Brexit Bulletin: A Chorus of Disapproval
(Bloomberg) -- Today in Brexit: As the U.K. prepares for an EU summit this week, another company has a warning for Theresa May.
Big business is turning up the heat on Prime Minister Theresa May.
BMW AG became the latest company to say it will have to pull back on investment in the U.K. if a Brexit deal isn’t reached that ensures goods can flow freely to the European Union, following a similar outburst by European planemaker Airbus last week.
The warnings come amid mounting signs that firms are becoming more outspoken in their criticism of May. The U.K.’s five main business lobbies used the second anniversary of the referendum on Saturday to urge her to make progress in the negotiations or risk losing jobs and investment. Away from Brexit, even a vote on Monday to add a third runway at Heathrow Airport was greeted with some skepticism by British Airways, the hub’s biggest customer, even though government officials hope it will create thousands of jobs in the critical post-Brexit period.
In a statement on Monday, BMW said:
“The ongoing uncertainty surrounding the Brexit negotiations is not helpful when it comes to making long-term business decisions. In particular, the lack of clarity surrounding future customs arrangements remains a cause for concern.”
The carefully worded comments were issued in response to a Financial Times interview with BMW’s customs manager, Stephan Freismuth. His language was more blunt, saying the carmaker would be forced to review production at its four U.K. plants if goods are stopped at the border under future customs rules. In that scenario, “then we cannot produce our products in the U.K.,” he told the newspaper. Another BMW executive told the BBC on Friday that the carmaker will start making contingency plans next month.
The warning by Airbus SE last week exposed another divide in the ruling Conservative Party. Health Secretary Jeremy Hunt told the BBC on Sunday that it was “completely inappropriate for business to be making these kinds of threats,” while Foreign Secretary Boris Johnson was reported by the U.K. media to have been less than diplomatic, dismissing the concerns of business with a four-letter expletive.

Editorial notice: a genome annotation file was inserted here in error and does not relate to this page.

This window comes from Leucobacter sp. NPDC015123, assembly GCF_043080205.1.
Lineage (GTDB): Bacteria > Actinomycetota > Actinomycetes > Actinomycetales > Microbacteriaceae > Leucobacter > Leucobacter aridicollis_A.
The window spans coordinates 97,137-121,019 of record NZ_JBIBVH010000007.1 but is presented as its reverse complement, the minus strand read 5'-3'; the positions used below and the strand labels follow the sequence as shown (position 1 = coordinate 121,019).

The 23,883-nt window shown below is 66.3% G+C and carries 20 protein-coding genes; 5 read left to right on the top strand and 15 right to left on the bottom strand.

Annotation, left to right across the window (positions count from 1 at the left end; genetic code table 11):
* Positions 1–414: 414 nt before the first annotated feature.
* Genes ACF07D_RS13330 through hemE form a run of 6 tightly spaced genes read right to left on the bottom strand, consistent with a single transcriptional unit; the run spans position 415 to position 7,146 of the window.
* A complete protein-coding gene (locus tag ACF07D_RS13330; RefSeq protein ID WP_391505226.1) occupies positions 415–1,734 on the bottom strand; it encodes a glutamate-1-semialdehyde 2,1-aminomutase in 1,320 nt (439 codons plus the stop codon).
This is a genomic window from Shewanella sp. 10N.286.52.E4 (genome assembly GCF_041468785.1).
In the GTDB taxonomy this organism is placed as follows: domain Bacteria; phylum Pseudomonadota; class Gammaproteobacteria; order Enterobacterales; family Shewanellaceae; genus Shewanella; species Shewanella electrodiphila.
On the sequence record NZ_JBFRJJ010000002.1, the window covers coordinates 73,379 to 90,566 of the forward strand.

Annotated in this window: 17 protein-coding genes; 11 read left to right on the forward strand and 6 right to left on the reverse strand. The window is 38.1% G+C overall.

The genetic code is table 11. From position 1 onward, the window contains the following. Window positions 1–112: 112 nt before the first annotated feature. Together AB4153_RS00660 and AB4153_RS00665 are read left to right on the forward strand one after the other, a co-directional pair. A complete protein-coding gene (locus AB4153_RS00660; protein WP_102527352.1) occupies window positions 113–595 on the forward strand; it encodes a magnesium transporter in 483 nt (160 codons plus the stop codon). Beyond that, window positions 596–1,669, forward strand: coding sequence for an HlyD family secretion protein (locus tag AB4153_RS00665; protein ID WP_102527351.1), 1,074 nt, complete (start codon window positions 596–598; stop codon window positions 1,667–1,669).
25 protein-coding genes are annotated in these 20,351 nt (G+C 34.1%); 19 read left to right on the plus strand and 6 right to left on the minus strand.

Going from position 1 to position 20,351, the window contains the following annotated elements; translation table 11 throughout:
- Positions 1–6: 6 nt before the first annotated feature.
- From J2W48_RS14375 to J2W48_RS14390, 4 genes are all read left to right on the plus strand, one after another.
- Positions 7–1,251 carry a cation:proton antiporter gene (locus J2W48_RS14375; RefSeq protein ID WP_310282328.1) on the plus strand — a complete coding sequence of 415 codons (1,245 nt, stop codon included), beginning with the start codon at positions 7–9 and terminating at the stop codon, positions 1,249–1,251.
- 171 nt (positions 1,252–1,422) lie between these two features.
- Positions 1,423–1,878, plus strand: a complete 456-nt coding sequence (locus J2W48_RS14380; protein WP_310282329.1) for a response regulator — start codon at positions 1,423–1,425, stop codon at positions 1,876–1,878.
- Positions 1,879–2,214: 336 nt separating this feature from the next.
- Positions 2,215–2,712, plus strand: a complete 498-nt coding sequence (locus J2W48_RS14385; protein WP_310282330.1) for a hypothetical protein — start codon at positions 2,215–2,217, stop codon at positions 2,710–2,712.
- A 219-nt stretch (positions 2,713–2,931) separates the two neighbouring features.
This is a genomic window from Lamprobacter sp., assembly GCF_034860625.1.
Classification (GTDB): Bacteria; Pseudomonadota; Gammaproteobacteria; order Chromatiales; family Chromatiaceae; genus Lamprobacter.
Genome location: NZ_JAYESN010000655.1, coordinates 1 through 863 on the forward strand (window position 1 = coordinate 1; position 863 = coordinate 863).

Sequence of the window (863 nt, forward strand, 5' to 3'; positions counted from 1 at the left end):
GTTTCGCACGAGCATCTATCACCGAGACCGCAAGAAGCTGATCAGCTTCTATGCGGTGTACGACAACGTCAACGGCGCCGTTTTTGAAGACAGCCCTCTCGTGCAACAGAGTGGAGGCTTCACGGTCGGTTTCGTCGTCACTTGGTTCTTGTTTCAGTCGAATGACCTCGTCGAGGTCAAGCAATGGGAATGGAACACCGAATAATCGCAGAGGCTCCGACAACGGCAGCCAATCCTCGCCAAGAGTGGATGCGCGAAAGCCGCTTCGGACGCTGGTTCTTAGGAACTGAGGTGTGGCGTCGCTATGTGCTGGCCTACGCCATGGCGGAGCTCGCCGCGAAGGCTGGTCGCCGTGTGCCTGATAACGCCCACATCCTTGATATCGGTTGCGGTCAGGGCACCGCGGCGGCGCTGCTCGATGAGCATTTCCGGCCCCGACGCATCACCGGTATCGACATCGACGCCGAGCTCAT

Business Secretary Greg Clark was more circumspect before lawmakers on Monday, as he sought to offer reassurance that the government is listening. Clark said any final deal should ensure no tariffs on components, no “unnecessary friction” at the borders and the easy movement of skilled workers within multinational companies.
The U.K. is likely to hear more of the same at an EU summit in Brussels later this week, where the bloc is expected to call for more contingency planning from its remaining members for a no-deal outcome. French Finance Minister Bruno Le Maire said this week that time is running out for an orderly Brexit deal, and that it is a concern.
Brexit in Brief
Overnight Talks | May has called an overnight meeting next week to finalize the Brexit white paper to be published on July 9, Sky News reported yesterday. July 5 and 6 have been “penciled in” but have yet to be confirmed for the meeting at May’s Chequers country retreat.
Tusk Meeting | Theresa May and European Union President Donald Tusk met at Downing Street on Monday and discussed this week’s upcoming EU summit in Brussels. Tusk said that after England's World Cup match win over Panama on Sunday the premier was in a “much better mood” than he was: His native Poland lost 0-3 to Colombia. He added that the two were “dealing with something much more difficult than the game against Panama.”
Coming Up | The EU general affairs council in Luxembourg is due to meet to sign off on the conclusions for this week’s summit. The Brexit section is due to start at 7 p.m., and EU chief negotiator Michel Barnier will give a press conference following the meeting.
A Song For Europe | Matthew Herbert’s Brexit Big Band, a group of musicians committed to healing divisions between the U.K. and the EU, is kicking off another European tour this week that will take them to Berlin, Leipzig and Rome.
“Two years in and there’s still no plan from the government and we're only a few months away now,’’ said band leader Herbert. “It’s embarrassing, disheartening and utterly devoid of a positive vision for the kind of place we might want Britain to be. This is where the Brexit Big Band comes in.”
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